Causes of Ottomans Transformations
In the context of internal politics, the realm endured an increasing incapability to deal with the demands for supremacy in administrations at the regional level and independence (Davison 3). In the foreign policy arena, the empire transformed to the “sick man” of Europe, and it faced the threat of becoming a subject to the western powers (Al-Qattan 511). In the economic sphere, the increasing influence of commercialization and the effect of distant trade enhanced transformation in indigenous economies and the civilizations (Atakul 18). Moreover, these wide-ranging series of political, economic and educational reforms carried out between 18th and 19th century are commonly known as the Tanzimat reforms. In such perspective, it is the purpose of this paper to provide a deep-rooted analysis on the ways the internal political unrest and foreign policies influenced the 18th and 19th-century transformations in the Ottoman Empire with keen interest to the Tanzimat reforms.
This led to the collapse of the conventional leaders in the Ottoman society. Also, the situation triggered the revolution of the economy since the hassle of giving more than the income forced peasants to search for the market. The peasant contemplated the supply-demand philosophy. In the internal political sphere, the increasing power of the Ayans (notables) fostered transformation in the empire. Despite the disparities in origins, the actors of the provincial administrations garnered a political authority in the local political affairs and constituted a liaison influence between the local people and Istanbul in the routine political issues (Qattan 511). The foreign powers associated with the local actors to organize and execute series of rebellions in the ottoman areas. Literature indicates that foreign powers played a vital role in the successful rebellion in the Ottoman Empire especially the triumph of nationalist rebellion in Serbia and Morea (Buheiry 291).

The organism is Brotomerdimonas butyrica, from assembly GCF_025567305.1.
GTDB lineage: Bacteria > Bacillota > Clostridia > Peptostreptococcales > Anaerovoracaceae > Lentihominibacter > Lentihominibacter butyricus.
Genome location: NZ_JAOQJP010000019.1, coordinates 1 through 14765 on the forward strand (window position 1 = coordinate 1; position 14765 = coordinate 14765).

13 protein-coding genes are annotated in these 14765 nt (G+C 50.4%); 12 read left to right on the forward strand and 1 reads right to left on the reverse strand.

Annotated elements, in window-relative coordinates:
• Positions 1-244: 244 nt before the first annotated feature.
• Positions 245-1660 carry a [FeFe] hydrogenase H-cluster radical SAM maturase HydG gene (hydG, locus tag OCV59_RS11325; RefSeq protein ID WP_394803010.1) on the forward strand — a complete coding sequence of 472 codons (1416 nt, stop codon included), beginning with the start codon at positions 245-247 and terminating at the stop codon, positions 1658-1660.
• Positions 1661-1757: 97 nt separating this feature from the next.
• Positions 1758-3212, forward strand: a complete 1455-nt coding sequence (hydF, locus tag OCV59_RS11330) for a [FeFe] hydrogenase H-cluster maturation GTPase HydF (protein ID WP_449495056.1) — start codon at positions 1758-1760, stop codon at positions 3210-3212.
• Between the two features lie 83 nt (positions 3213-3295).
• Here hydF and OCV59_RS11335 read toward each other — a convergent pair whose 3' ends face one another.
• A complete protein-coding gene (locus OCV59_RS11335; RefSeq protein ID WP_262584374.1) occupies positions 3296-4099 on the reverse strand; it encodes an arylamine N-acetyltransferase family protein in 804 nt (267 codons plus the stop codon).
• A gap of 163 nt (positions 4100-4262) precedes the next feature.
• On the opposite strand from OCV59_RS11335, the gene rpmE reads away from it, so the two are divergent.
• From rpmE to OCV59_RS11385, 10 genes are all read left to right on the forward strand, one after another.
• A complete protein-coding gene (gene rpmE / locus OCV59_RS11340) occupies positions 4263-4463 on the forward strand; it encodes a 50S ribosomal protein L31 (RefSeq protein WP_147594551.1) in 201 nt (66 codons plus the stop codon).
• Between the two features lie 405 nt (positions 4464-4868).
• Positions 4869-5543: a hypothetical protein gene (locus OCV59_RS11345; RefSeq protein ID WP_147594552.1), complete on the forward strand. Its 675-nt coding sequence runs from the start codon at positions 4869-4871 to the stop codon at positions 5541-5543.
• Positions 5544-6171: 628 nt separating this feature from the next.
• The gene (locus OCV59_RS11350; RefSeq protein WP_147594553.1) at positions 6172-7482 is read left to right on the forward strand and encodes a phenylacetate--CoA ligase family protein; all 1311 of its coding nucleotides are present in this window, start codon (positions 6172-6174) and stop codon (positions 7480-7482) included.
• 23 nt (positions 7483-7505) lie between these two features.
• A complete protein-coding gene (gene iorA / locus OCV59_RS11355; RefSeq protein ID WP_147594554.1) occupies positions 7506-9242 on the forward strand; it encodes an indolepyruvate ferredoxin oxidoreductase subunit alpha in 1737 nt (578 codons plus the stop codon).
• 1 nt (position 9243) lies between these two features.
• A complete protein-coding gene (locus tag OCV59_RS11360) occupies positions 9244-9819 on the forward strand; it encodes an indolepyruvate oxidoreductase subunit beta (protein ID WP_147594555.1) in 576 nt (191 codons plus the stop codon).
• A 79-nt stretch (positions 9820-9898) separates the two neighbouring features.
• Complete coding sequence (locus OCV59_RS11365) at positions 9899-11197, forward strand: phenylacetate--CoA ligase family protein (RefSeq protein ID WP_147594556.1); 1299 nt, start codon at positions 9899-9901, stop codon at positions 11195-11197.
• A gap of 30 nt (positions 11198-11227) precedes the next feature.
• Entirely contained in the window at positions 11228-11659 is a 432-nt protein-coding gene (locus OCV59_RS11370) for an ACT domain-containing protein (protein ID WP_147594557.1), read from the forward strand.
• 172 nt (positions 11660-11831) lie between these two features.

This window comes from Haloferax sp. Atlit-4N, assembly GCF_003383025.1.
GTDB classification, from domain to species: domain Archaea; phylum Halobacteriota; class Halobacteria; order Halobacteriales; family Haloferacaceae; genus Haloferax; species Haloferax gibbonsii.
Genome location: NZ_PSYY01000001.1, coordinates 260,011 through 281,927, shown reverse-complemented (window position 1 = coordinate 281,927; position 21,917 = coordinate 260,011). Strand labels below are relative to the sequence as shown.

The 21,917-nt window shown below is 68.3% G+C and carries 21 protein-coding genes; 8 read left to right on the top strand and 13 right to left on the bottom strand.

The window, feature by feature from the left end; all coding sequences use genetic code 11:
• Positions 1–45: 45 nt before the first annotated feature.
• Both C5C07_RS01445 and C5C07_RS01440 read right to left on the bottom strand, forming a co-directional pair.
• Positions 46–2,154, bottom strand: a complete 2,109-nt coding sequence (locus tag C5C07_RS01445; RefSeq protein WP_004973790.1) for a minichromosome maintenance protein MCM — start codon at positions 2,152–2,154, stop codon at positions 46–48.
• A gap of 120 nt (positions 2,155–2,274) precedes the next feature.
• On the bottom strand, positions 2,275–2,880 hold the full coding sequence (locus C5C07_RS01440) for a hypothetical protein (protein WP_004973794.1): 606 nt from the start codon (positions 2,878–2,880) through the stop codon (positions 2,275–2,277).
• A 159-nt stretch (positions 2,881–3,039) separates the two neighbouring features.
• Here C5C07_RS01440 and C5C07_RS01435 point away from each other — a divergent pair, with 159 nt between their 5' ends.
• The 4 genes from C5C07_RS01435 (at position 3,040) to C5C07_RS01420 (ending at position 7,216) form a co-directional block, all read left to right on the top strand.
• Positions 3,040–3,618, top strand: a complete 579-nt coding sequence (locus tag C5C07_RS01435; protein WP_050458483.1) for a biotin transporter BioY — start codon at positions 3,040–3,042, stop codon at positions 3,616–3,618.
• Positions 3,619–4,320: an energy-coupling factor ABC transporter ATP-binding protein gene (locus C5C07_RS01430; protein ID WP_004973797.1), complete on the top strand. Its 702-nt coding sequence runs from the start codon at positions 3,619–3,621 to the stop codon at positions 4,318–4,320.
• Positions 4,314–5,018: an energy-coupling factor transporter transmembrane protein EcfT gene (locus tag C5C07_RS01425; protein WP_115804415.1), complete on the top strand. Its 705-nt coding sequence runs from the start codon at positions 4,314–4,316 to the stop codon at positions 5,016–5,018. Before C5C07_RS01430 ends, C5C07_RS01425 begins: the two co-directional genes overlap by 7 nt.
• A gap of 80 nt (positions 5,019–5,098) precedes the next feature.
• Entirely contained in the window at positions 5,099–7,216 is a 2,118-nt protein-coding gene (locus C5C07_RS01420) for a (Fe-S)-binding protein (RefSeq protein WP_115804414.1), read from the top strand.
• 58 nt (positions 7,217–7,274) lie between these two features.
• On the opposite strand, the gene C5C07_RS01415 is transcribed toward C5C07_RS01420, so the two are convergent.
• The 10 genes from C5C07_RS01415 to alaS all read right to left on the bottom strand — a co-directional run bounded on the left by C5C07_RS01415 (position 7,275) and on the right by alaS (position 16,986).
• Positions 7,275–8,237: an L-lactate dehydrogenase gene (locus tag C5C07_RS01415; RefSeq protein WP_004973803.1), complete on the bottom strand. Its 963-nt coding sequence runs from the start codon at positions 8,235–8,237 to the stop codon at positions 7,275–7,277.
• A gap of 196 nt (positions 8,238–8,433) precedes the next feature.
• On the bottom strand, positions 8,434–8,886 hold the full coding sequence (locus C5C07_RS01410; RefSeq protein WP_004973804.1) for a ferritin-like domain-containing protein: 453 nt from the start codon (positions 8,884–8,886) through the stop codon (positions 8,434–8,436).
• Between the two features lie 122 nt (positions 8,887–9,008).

The influence of the foreigners differed in different areas. In some places, the foreigners became actors of the local economies and politics rather than causing rebellions (Buheiry 292). In other cases, they competed with the local organizations while in others the prominent become customers to foreign diplomats (Atakul 18). Effects of the Tanzimat Reforms The Tanzimat reforms had true but incomplete influence in the Ottoman Empire. The secularized education system created new secular elites (Atakul 12). The economic transformations wrecked the religious domination of the financial system and created a measure of wealth to the Ottoman society because an open trade strategy increased trade with the Europeans which were accompanied with an access to the new technologies. The technologies were essential in modernizing this economy.
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